g. Plane all internal walls and cavosurface angles of the cavity prep
2. Differentiate between the guidelines presented for the Class I distolingual cavity preparation on a typodont with those on a natural tooth
On a natural tooth the axial wall is placed 0.5 mm inside the DEJ
On a typodont the axial wall is 1.0 mm inside the DEJ
the pulpal wall slants toward the lingual in the DLG instead of being perpendicular with the long axis of the tooth. spare the spare distolingual cusp at all costs. Axial wall should lean slightly towards buccal. round of the axiopulpal line angle. place retentive grooves in the axiomesial and axiodistal line angles.
3. Explain the general considerations of ideal Class I distolingual cavity preparation design as they relate to the seven steps of cavity preparation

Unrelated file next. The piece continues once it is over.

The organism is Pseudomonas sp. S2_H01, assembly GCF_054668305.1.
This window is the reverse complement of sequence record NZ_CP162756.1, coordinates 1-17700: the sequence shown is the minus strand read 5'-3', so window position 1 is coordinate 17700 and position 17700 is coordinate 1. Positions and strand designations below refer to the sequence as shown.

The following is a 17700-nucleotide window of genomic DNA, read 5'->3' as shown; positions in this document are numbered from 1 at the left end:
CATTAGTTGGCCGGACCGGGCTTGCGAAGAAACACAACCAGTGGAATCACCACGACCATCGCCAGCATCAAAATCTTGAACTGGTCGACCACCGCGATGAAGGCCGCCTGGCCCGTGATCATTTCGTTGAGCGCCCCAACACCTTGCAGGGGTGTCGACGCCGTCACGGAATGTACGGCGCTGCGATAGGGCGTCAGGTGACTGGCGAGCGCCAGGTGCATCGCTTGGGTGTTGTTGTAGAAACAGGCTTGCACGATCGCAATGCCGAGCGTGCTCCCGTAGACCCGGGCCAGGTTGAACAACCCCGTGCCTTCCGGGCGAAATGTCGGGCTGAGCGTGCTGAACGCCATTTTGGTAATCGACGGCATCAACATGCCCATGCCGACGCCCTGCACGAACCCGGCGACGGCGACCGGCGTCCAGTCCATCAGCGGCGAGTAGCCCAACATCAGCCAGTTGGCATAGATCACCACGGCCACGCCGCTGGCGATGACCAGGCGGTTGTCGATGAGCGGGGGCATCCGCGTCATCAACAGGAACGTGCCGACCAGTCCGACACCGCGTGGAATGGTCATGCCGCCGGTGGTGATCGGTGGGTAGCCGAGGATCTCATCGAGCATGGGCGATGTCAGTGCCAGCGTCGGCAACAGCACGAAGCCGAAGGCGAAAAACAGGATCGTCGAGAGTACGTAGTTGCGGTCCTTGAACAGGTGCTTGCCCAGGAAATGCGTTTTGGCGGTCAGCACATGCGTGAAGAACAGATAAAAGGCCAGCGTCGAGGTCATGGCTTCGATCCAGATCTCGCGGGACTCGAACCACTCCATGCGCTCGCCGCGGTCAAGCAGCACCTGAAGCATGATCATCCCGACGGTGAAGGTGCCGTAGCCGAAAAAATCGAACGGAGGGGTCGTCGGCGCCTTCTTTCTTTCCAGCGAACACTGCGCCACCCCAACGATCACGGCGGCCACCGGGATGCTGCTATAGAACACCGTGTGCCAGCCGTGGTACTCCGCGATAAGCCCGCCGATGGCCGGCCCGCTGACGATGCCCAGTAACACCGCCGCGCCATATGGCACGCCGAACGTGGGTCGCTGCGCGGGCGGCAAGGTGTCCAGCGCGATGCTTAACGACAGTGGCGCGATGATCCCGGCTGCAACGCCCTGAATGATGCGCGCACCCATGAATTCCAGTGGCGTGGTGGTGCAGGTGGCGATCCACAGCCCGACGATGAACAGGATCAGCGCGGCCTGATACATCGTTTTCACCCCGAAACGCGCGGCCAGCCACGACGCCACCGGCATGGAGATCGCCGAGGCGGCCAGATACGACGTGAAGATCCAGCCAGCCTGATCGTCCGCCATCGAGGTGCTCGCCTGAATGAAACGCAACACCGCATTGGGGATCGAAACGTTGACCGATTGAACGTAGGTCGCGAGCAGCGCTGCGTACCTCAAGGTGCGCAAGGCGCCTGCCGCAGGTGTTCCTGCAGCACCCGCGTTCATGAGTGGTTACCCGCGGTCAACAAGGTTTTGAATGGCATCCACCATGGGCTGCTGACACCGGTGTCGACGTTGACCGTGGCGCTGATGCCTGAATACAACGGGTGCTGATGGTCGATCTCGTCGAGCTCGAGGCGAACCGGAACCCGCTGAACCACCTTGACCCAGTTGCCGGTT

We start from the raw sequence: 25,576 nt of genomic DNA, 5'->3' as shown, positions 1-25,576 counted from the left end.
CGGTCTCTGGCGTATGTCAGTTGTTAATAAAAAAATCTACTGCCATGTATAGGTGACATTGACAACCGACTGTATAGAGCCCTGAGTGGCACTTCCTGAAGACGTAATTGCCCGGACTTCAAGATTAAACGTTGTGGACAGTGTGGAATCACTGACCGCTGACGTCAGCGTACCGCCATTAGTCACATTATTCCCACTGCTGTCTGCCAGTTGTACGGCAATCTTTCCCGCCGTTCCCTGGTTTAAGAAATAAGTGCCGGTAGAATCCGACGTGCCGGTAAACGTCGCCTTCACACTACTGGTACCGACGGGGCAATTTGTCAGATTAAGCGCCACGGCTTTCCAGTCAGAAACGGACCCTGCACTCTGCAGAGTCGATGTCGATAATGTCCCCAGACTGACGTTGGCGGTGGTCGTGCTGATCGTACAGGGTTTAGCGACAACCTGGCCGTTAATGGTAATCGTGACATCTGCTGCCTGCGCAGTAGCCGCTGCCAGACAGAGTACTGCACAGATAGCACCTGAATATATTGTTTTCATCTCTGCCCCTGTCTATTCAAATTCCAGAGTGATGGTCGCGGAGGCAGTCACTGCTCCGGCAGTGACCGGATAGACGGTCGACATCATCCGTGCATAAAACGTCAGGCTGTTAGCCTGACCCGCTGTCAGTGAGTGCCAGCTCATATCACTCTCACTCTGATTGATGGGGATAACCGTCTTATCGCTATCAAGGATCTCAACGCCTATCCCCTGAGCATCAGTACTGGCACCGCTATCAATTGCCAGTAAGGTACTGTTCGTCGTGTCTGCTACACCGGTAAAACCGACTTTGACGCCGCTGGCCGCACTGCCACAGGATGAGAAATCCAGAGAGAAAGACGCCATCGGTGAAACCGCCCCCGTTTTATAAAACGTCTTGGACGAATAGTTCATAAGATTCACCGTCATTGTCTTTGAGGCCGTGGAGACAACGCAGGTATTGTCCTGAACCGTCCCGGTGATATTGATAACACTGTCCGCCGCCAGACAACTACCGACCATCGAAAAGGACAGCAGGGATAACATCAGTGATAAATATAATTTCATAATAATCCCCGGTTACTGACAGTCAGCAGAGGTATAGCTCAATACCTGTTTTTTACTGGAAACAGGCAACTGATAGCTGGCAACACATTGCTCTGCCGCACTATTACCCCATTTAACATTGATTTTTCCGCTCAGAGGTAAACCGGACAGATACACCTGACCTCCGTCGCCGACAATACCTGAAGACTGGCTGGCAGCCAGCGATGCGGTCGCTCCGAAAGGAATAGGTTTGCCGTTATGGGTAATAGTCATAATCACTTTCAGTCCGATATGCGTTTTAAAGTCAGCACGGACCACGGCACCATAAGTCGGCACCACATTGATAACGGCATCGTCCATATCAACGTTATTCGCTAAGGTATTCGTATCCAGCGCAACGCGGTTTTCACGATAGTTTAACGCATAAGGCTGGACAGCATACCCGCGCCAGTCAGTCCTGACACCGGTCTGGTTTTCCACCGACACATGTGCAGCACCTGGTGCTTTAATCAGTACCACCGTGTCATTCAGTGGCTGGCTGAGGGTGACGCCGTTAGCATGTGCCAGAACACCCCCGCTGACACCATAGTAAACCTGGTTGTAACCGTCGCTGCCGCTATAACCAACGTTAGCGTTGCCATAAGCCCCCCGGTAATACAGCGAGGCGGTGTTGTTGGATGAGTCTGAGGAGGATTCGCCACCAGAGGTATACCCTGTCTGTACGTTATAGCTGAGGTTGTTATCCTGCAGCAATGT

Seven steps:
1.Outline form
-You don’t want your outline form to be any wider than the 330 burs or any deeper (1.5 mm)
-On the lingual extension, the outline form again should not be any wider than the 55 bur and no deeper than 1.0 mm
2. Resistance form
-Flat horizontal walls, pulpal wall smooth with slight angulation from distal to lingual (lingual being slightly higher)
-Walls at right angles
3. Retention form
- Add a dovetail in the distal pit
- Add retention grooves in the mesioaxial and distoaxial line angles
4. Convenience form
- The head of the smallest condenser must be able to fit in all the cavity preps
5. Remove all remaining caries
-Make sure after that all the caries are out of the DLG and that you don’t need to make a small prep in the mesial pit
6. Finish enamel walls and margins
-All cavosurface margins on relatively smooth surfaces
- Marginal ridges protected
- Oblique ridge not undermined
-Distolingual cusp protected
- Pulpal wall sloped slightly “higher” toward the lingual
-Axial wall tilted slightly buccally